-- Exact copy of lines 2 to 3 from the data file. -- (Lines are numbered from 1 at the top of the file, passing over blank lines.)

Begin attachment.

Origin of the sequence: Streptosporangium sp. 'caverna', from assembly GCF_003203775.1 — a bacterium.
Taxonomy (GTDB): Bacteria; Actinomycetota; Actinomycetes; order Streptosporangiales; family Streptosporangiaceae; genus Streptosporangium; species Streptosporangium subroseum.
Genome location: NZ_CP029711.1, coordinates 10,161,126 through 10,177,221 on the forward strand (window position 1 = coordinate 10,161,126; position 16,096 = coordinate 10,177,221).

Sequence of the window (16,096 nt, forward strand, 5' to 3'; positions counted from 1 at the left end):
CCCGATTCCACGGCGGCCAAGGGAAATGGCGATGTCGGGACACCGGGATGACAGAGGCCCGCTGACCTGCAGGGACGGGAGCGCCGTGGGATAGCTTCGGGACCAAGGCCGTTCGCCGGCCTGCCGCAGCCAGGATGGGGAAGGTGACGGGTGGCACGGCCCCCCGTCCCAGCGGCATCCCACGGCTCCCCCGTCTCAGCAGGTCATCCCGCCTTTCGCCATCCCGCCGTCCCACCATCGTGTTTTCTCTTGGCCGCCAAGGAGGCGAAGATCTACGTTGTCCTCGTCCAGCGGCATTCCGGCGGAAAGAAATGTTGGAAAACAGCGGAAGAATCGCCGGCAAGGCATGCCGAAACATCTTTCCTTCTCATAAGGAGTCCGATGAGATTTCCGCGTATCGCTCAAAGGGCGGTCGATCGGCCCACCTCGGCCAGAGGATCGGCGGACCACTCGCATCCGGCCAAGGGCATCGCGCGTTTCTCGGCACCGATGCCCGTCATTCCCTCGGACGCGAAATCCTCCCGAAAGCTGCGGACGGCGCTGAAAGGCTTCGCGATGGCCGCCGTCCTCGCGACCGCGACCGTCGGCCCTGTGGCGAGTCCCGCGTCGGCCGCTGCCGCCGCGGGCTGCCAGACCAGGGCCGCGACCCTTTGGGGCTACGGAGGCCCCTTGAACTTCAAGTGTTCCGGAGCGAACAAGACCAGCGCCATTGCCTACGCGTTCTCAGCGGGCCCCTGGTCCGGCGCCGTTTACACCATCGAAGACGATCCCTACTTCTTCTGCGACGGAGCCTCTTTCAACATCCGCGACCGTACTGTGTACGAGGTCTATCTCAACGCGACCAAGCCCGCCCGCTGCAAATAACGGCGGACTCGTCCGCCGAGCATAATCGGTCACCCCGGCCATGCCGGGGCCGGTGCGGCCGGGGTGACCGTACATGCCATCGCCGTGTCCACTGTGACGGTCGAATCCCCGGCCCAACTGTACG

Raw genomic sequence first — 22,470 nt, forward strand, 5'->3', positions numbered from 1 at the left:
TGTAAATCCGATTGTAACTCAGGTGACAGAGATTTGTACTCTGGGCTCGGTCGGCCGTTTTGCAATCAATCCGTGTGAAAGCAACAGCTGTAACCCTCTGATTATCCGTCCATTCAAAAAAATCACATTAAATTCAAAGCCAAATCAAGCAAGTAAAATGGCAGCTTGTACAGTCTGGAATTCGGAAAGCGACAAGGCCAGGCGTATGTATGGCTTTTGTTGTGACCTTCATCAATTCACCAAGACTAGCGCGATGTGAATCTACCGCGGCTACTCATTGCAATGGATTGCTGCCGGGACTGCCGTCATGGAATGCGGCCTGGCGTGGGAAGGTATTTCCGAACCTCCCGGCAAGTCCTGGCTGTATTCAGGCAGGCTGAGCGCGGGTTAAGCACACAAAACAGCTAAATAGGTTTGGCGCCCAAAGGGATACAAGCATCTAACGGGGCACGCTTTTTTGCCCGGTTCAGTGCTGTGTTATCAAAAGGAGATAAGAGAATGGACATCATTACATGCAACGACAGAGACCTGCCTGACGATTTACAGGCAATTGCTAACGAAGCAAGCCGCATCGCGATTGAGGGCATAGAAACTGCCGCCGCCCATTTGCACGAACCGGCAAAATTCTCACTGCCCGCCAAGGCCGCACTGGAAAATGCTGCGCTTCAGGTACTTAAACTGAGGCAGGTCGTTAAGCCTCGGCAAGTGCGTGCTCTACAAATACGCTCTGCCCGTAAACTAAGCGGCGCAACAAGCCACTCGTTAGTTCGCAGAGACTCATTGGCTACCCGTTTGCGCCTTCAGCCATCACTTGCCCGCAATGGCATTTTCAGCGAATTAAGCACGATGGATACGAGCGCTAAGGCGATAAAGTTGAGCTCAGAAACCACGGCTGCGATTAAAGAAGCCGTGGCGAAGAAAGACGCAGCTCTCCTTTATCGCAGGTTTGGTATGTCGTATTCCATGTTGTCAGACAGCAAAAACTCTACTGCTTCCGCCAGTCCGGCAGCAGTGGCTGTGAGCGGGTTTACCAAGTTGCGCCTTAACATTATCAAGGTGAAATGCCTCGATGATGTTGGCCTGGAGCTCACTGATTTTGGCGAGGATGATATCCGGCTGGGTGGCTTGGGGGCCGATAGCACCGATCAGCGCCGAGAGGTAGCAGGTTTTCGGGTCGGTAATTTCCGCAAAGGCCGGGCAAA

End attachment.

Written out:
Taxonomy (GTDB): Bacteria; Actinomycetota; Actinomycetes; order Streptosporangiales; family Streptosporangiaceae; genus Streptosporangium; species Streptosporangium subroseum.
Genome location: NZ_CP029711.1, coordinates 10,161,126 through 10,177,221 on the forward strand (window position 1 = coordinate 10,161,126; position 16,096 = coordinate 10,177,221).